Since beginning my studies in photography eight years ago, I’ve continuously poured through the work of photographers I’ve admired. Although many of my favourites produce work very dissimilar to my own, they inspire my imagination and creativity in immeasurable ways. Below are just five of the many artists whose work I dearly love – perhaps you will find their pieces just as compelling.
Nan Goldin - The Ballad of Sexual Dependency
Early on in my studies, I came across Goldin’s series 'The Ballad of Sexual Dependency' – photojournalistic captures of her friends and lovers, many of whom suffered with drug and alcohol addiction, and some who sadly contracted the AIDS virus. Its gritty rawness and honesty hit me straight in the gut, and was the first thing to inspire a more documentarian approach in my own work.
Erwin Olaf Hope - The Hallway
A stark contrast to Goldin, Erwin Olaf’s stylised portraiture is highly staged and conceptualised, and has directly influenced my wedding portraiture. The intense and moody storytelling present in every single frame – as well as his use of rich colour and beautiful lighting – never fails to take my breath away.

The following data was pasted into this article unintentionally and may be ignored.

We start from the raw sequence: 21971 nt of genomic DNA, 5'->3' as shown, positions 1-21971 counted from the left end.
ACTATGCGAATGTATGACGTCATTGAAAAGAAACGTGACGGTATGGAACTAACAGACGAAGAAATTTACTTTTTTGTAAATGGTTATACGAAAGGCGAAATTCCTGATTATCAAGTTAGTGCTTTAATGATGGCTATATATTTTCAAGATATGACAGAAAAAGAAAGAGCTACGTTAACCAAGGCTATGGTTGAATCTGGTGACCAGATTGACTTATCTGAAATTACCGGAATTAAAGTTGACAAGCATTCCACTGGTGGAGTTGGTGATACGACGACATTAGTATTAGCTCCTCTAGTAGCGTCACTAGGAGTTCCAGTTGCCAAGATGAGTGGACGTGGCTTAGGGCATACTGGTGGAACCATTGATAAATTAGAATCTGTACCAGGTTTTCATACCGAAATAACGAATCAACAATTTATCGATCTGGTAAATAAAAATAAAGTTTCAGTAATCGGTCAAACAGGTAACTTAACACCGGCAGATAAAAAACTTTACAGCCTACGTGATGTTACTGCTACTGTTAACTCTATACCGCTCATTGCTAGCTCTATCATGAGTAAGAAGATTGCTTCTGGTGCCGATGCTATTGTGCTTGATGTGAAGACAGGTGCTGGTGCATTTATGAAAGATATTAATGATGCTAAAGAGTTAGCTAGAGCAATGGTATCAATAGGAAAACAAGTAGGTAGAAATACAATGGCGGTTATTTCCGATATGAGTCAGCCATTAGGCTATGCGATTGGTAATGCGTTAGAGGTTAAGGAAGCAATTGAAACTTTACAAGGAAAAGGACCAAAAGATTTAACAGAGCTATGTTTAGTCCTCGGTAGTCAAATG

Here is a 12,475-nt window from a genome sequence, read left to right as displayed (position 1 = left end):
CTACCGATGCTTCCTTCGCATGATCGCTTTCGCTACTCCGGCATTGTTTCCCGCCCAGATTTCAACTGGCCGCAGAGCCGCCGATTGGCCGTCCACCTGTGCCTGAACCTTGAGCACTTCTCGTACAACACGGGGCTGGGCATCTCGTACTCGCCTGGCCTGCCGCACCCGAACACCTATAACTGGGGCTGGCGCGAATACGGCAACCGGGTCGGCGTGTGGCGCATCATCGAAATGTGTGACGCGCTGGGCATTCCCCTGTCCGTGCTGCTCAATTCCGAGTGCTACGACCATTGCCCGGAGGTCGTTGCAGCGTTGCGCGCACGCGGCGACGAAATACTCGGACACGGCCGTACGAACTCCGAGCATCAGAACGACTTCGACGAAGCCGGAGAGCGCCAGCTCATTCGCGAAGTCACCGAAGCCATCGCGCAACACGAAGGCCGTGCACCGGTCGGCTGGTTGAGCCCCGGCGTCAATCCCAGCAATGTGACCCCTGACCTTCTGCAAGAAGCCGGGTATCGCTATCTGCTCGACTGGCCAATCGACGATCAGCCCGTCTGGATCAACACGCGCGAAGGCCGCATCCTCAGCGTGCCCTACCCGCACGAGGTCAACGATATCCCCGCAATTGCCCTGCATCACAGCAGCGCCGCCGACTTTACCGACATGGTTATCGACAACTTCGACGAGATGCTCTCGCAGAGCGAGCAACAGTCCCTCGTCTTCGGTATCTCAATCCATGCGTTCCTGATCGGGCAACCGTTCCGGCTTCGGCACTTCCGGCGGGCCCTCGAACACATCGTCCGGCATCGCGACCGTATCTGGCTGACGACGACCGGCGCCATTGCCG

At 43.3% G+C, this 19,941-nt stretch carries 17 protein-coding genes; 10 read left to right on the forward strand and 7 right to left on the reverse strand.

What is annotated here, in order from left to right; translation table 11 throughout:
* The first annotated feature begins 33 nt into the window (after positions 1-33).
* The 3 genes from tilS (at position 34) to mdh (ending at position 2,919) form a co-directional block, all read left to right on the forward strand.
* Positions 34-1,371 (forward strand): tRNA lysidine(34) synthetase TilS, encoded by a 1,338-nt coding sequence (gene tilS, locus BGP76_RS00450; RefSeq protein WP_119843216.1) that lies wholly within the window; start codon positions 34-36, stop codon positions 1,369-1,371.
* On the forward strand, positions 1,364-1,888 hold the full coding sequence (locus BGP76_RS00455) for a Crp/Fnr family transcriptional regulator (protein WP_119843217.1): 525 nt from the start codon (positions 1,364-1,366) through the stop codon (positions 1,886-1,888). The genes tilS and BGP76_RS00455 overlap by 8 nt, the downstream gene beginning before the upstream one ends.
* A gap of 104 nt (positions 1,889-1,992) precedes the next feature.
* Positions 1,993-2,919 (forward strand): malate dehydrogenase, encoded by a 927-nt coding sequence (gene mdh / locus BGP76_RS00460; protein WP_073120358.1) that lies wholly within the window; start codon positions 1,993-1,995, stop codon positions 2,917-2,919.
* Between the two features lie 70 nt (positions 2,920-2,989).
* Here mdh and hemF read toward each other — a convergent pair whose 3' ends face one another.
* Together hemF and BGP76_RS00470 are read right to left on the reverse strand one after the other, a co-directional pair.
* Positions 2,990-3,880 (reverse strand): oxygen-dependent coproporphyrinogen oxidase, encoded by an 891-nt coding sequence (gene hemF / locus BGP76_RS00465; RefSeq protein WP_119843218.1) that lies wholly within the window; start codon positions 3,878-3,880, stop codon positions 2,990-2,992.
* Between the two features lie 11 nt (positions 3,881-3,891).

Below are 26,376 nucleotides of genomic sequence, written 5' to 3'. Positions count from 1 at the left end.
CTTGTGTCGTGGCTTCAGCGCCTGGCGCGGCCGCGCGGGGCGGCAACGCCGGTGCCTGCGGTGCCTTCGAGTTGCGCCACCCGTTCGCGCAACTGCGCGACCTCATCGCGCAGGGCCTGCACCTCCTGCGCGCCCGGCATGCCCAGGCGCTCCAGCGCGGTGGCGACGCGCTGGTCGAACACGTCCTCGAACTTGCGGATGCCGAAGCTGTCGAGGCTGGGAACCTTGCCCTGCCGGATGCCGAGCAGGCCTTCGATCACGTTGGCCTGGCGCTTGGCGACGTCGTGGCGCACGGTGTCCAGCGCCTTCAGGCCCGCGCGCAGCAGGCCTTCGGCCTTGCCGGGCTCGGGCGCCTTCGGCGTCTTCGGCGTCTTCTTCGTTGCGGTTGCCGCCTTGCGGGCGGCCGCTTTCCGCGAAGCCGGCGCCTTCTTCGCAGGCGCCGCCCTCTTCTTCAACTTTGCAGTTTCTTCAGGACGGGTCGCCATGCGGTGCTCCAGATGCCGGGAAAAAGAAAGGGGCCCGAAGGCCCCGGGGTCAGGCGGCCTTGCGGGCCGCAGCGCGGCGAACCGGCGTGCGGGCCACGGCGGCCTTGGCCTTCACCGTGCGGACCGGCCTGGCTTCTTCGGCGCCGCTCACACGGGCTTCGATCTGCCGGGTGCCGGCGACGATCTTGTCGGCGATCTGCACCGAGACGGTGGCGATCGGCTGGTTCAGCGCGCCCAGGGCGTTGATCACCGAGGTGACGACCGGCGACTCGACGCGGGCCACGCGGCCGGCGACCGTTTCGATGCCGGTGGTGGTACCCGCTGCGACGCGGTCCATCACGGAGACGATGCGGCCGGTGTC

Bill Henson - Untitled #20
The dark, sensual and delicate work of Bill Henson has been a long time favourite of mine. Hauntingly beautiful, dimly lit portraits of youth and urban landscapes; his pieces feel like a visualization of a hazy dream.
Andreas Gursky - Gursky Kamiokande
Gursky’s large-format natural landscapes, urban structures, desolate spaces, and scenes of human chaos play with your mind; at once both beautiful yet confusing, simple yet complex. Seeing his 2008 exhibition at the National Gallery of Victoria is by far one of my greatest art experiences to date.
Andrew McConnell - Kinshasha, Congo
I only recently discovered the work of photojournalist Andrew McConnell. I find images of war and human despair extremely upsetting, and often shy away from looking at this kind of work in much detail – but McConnell’s sense of composition, light and storytelling is too striking to ignore.
In particular, his series entitled The Cataracts is something truly worth seeing – a rare glimpse into the daily struggles of the fishermen from the Wagina tribe in Congo.
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